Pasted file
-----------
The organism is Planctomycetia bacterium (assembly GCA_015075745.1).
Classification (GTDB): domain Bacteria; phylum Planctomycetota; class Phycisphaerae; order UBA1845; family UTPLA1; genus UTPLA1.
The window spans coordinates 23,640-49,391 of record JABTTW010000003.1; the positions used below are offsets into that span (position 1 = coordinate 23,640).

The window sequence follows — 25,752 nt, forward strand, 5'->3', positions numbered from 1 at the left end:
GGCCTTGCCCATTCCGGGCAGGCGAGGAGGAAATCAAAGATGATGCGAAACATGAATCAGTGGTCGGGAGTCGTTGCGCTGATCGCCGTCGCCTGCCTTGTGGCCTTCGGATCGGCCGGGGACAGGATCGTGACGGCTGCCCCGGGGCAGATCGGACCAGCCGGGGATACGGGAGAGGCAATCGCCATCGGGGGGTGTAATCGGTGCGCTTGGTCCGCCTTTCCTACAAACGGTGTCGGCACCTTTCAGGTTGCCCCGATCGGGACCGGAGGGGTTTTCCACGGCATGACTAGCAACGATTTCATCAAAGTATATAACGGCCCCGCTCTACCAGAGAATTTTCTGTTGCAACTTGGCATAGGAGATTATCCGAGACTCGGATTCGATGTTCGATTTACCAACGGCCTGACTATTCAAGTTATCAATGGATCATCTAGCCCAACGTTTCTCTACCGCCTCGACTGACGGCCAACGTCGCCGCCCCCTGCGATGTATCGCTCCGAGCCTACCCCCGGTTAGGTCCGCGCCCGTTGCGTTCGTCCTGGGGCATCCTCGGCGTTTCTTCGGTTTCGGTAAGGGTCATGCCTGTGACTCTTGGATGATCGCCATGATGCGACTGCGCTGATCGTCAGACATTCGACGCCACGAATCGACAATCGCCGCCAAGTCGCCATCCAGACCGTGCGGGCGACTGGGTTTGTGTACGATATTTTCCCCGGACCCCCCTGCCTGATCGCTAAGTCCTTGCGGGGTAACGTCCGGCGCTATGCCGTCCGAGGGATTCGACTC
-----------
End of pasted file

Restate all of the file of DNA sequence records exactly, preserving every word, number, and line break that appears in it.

The organism is Planctomycetia bacterium (assembly GCA_015075745.1).
Classification (GTDB): domain Bacteria; phylum Planctomycetota; class Phycisphaerae; order UBA1845; family UTPLA1; genus UTPLA1.
The window spans coordinates 23,640-49,391 of record JABTTW010000003.1; the positions used below are offsets into that span (position 1 = coordinate 23,640).

The window sequence follows — 25,752 nt, forward strand, 5'->3', positions numbered from 1 at the left end:
GGCCTTGCCCATTCCGGGCAGGCGAGGAGGAAATCAAAGATGATGCGAAACATGAATCAGTGGTCGGGAGTCGTTGCGCTGATCGCCGTCGCCTGCCTTGTGGCCTTCGGATCGGCCGGGGACAGGATCGTGACGGCTGCCCCGGGGCAGATCGGACCAGCCGGGGATACGGGAGAGGCAATCGCCATCGGGGGGTGTAATCGGTGCGCTTGGTCCGCCTTTCCTACAAACGGTGTCGGCACCTTTCAGGTTGCCCCGATCGGGACCGGAGGGGTTTTCCACGGCATGACTAGCAACGATTTCATCAAAGTATATAACGGCCCCGCTCTACCAGAGAATTTTCTGTTGCAACTTGGCATAGGAGATTATCCGAGACTCGGATTCGATGTTCGATTTACCAACGGCCTGACTATTCAAGTTATCAATGGATCATCTAGCCCAACGTTTCTCTACCGCCTCGACTGACGGCCAACGTCGCCGCCCCCTGCGATGTATCGCTCCGAGCCTACCCCCGGTTAGGTCCGCGCCCGTTGCGTTCGTCCTGGGGCATCCTCGGCGTTTCTTCGGTTTCGGTAAGGGTCATGCCTGTGACTCTTGGATGATCGCCATGATGCGACTGCGCTGATCGTCAGACATTCGACGCCACGAATCGACAATCGCCGCCAAGTCGCCATCCAGACCGTGCGGGCGACTGGGTTTGTGTACGATATTTTCCCCGGACCCCCCTGCCTGATCGCTAAGTCCTTGCGGGGTAACGTCCGGCGCTATGCCGTCCGAGGGATTCGACTC